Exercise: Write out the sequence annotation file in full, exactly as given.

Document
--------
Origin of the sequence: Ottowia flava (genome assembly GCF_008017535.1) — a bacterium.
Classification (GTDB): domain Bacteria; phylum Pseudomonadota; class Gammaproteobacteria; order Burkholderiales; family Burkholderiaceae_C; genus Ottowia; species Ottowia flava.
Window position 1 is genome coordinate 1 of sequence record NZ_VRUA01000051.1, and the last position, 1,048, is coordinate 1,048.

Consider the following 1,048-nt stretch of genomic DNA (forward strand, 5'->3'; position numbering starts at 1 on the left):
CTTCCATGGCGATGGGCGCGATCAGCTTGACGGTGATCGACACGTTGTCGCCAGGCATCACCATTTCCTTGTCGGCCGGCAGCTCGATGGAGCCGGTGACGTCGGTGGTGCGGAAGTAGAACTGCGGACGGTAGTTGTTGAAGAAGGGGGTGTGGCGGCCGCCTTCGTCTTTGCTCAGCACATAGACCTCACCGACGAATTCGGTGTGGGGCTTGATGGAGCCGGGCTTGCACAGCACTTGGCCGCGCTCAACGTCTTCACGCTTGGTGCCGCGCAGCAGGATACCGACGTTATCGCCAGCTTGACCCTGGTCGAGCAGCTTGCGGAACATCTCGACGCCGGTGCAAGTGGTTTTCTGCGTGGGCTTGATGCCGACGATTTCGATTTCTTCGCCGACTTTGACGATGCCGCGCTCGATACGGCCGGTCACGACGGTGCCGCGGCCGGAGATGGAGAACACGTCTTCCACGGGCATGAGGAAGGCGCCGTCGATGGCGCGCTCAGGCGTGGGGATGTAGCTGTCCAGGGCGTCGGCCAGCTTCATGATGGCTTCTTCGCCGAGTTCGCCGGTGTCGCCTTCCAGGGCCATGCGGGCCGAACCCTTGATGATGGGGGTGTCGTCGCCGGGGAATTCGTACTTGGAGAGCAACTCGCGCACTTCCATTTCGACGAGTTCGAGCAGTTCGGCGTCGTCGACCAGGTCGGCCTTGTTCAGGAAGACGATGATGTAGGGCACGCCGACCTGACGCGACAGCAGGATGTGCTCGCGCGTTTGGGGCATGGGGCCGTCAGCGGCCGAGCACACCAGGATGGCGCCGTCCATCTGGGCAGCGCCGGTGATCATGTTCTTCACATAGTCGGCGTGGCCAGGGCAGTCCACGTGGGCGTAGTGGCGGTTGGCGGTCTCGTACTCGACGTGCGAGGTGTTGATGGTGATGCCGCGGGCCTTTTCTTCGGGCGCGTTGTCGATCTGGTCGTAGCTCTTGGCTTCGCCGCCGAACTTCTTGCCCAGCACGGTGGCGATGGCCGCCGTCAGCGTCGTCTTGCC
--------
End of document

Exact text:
Origin of the sequence: Ottowia flava (genome assembly GCF_008017535.1) — a bacterium.
Classification (GTDB): domain Bacteria; phylum Pseudomonadota; class Gammaproteobacteria; order Burkholderiales; family Burkholderiaceae_C; genus Ottowia; species Ottowia flava.
Window position 1 is genome coordinate 1 of sequence record NZ_VRUA01000051.1, and the last position, 1,048, is coordinate 1,048.

Consider the following 1,048-nt stretch of genomic DNA (forward strand, 5'->3'; position numbering starts at 1 on the left):
CTTCCATGGCGATGGGCGCGATCAGCTTGACGGTGATCGACACGTTGTCGCCAGGCATCACCATTTCCTTGTCGGCCGGCAGCTCGATGGAGCCGGTGACGTCGGTGGTGCGGAAGTAGAACTGCGGACGGTAGTTGTTGAAGAAGGGGGTGTGGCGGCCGCCTTCGTCTTTGCTCAGCACATAGACCTCACCGACGAATTCGGTGTGGGGCTTGATGGAGCCGGGCTTGCACAGCACTTGGCCGCGCTCAACGTCTTCACGCTTGGTGCCGCGCAGCAGGATACCGACGTTATCGCCAGCTTGACCCTGGTCGAGCAGCTTGCGGAACATCTCGACGCCGGTGCAAGTGGTTTTCTGCGTGGGCTTGATGCCGACGATTTCGATTTCTTCGCCGACTTTGACGATGCCGCGCTCGATACGGCCGGTCACGACGGTGCCGCGGCCGGAGATGGAGAACACGTCTTCCACGGGCATGAGGAAGGCGCCGTCGATGGCGCGCTCAGGCGTGGGGATGTAGCTGTCCAGGGCGTCGGCCAGCTTCATGATGGCTTCTTCGCCGAGTTCGCCGGTGTCGCCTTCCAGGGCCATGCGGGCCGAACCCTTGATGATGGGGGTGTCGTCGCCGGGGAATTCGTACTTGGAGAGCAACTCGCGCACTTCCATTTCGACGAGTTCGAGCAGTTCGGCGTCGTCGACCAGGTCGGCCTTGTTCAGGAAGACGATGATGTAGGGCACGCCGACCTGACGCGACAGCAGGATGTGCTCGCGCGTTTGGGGCATGGGGCCGTCAGCGGCCGAGCACACCAGGATGGCGCCGTCCATCTGGGCAGCGCCGGTGATCATGTTCTTCACATAGTCGGCGTGGCCAGGGCAGTCCACGTGGGCGTAGTGGCGGTTGGCGGTCTCGTACTCGACGTGCGAGGTGTTGATGGTGATGCCGCGGGCCTTTTCTTCGGGCGCGTTGTCGATCTGGTCGTAGCTCTTGGCTTCGCCGCCGAACTTCTTGCCCAGCACGGTGGCGATGGCCGCCGTCAGCGTCGTCTTGCC